Edward Snowden (Joseph Gordon-Levitt) is the ex CIA worker who leaked confidential documents about the mass surveillance operation conducted by US agencies that involved spying on average Americans as well as World leaders. Snowden is a dramatic retelling of the story.
A few months ago the British Government passed a law that instructed internet providers to keep a record of a person’s browsing history for selected agencies (such as the Food Standard Agency for reasons beyond me) to view whenever we’re suspected of something. Basically, the government agencies could deduce that I have small crush on Sara Bareilles because I keep watching her music videos on Youtube. If the internet existed at the time of the Soviet Union, this law would not look out of place being executed by the Kremlin or even the Stasi of East Germany.
All this leads me to Oliver Stone’s paranoid thriller which is reminiscent to his JFK and Nixon days. The power of the technology on show is thought provoking and generally terrifying. With the most advanced technology at their disposable, the NSA, CIA, and FBI could view our own personal email and chat messages. It makes for tense viewing, and you really have to appreciate how much Edward Snowden sacrificed in order to release this highly sensitive and valuable information that showed the NSA saw everyone as a suspect. The film is in its element when it discusses the extent of the top secret agencies snooping. The film discusses CIA programs such as PRISM and does a good job at presenting the viewer with the information that allows them to easily digest the information that shows them the extent of how far this snooping operation went and how it violated every one of our rights to privacy.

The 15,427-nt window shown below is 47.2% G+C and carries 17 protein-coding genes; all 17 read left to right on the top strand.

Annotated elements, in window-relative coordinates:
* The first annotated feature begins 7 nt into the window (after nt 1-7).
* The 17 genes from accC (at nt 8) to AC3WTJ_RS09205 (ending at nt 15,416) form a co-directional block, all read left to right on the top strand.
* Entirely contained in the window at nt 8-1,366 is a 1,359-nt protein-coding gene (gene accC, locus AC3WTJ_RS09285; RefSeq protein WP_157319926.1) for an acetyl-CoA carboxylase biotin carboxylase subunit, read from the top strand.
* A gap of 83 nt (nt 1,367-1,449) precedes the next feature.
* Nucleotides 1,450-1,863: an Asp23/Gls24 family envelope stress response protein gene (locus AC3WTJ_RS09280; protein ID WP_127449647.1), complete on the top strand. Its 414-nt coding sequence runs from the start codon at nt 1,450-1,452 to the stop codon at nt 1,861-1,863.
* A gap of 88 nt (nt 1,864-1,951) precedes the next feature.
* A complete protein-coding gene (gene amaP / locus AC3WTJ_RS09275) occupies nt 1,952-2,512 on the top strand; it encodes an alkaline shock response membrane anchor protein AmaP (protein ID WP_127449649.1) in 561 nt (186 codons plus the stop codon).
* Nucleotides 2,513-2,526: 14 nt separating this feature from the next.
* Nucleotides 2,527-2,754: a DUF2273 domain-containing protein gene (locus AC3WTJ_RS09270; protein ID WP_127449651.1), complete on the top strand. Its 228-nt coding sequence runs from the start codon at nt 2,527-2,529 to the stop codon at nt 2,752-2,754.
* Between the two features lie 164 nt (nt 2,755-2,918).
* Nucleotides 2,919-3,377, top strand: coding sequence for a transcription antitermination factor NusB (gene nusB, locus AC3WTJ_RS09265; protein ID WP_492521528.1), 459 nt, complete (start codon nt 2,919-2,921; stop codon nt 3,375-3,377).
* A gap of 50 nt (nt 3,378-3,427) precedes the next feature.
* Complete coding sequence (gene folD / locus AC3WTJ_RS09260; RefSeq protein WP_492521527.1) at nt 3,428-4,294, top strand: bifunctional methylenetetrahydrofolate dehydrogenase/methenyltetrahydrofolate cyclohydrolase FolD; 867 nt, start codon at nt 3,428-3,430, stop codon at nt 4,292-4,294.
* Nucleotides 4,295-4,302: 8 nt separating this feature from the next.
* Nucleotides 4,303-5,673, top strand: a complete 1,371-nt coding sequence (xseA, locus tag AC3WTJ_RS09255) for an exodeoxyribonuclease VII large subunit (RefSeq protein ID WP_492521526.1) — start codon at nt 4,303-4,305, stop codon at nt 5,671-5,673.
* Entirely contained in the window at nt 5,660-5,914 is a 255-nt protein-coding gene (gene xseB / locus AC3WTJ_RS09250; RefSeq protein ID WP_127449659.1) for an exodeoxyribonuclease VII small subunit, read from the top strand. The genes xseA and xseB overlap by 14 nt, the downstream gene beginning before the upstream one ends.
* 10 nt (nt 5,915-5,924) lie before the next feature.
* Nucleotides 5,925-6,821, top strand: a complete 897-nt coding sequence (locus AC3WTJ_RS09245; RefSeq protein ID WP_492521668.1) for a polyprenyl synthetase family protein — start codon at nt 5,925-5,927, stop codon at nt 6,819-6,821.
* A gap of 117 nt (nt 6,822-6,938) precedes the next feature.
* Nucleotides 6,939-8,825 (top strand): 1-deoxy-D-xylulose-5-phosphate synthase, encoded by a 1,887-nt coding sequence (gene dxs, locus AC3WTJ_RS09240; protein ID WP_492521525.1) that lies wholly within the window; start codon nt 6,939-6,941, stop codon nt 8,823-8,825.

The film does present Edward Snowden, perhaps unrealisticly, as this perfect intellectual human being who is able to complete a test that usually requires five hours in just under forty minutes. The film is one that does humanise Edward Snowden, it’s clearly a film that’s on his side, but too make him too seemingly perfect somewhat goes against the bid to humanise him. Another issue of the film is the repetitive nature of his relationship with his girlfriend (played by Shailene Woodley), whilst it is massively integral to the film, as it shows how much he sacrificed, it does begin to get repetitive when you see the couple fight for the third time.
Even though the film presents Snowden as a man who can do no wrong (don’t get me wrong I support what he did) Joseph Gordon-Levitt's performance is terrific. Without the need of any dramatic speeches Levitt shows Snowden’s gradual slide from staunch Republican, unwilling to criticise his government, to a man who becomes more horrified with each reveal of the extent of the snooping operation. It’s a performance where his eyes reveal more than his actions. It could garner an Oscar nomination, which would be the film’s only one.
Snowden is a return to the times where Oliver Stone was a director whose films courted a great deal of controversy and aroused discussion for the way they dissected American politics, Snowden has gotten people talking again.